Robert Beveridge's Reviews > The Red Room

The Red Room by Nicci French
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Jan 23, 08

bookshelves: finished, owned-and-gave-away
Read in September, 2002

Nicci French, The Red Room (Mysterious Press, 2001)

I've heard a number of times that The Red Room is just plain not as good as French's previous blockbuster, the much-loved Beneath the Skin. I don't really agree. While The Red Room is marred by something of a weak ending, the novel does its thing just as well as Beneath the Skin did. And the latter was such a cleverly-executed concept that expecting any mystery novel to hold up in comparison is probably a bit unfair.

The plot centers around a psychologist, Kit Carson, who every once in a while consults for the local police force. During one such consultation, a mentally challenged chap named Michael Doll shatters a coffee mug and uses it to scar Kit's face. Once she's back to work, the police bring her in on a murder where they believe Doll to be the perp, to give her a bit of closure. She ends up thinking he's innocent and starts going after the real killer, while the police keep trying to pin it on Doll.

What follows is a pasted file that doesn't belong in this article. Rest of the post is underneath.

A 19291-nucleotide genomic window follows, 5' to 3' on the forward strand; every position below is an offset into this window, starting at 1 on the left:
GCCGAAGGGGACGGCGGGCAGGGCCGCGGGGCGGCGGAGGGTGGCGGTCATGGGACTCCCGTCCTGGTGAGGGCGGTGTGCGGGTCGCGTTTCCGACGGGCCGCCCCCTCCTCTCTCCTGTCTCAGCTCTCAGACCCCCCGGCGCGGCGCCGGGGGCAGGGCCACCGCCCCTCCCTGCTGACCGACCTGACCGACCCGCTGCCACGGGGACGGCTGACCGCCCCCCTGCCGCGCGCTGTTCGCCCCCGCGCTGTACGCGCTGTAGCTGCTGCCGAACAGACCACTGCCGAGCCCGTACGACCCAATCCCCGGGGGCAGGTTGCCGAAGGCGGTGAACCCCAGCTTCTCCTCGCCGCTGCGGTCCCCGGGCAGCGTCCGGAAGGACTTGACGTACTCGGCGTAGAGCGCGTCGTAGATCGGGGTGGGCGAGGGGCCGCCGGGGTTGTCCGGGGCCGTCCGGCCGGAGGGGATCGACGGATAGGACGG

There is much to this, and what's in the novel is good. There could have been more of what's in the novel; the relationship that develops between Kit and Michael is handled in a kind of easy-way-out tone, rather than exploring the places it had the potential to go. The police officers also seem to shift a little too quickly from solicitous to annoyed; the town has the word's first all-manic-depressive police squad (wouldn't be to out of place in an Ian Rankin novel, but here it feels less like quirks and more like shallow characters). But everything moves along, the plot strings are juggled deftly, and everything is tied up in a neat little bow at the end of the game. Worth checking out for French fans, but those who have not yet been introduced should probably go with Beneath the Skin. ***
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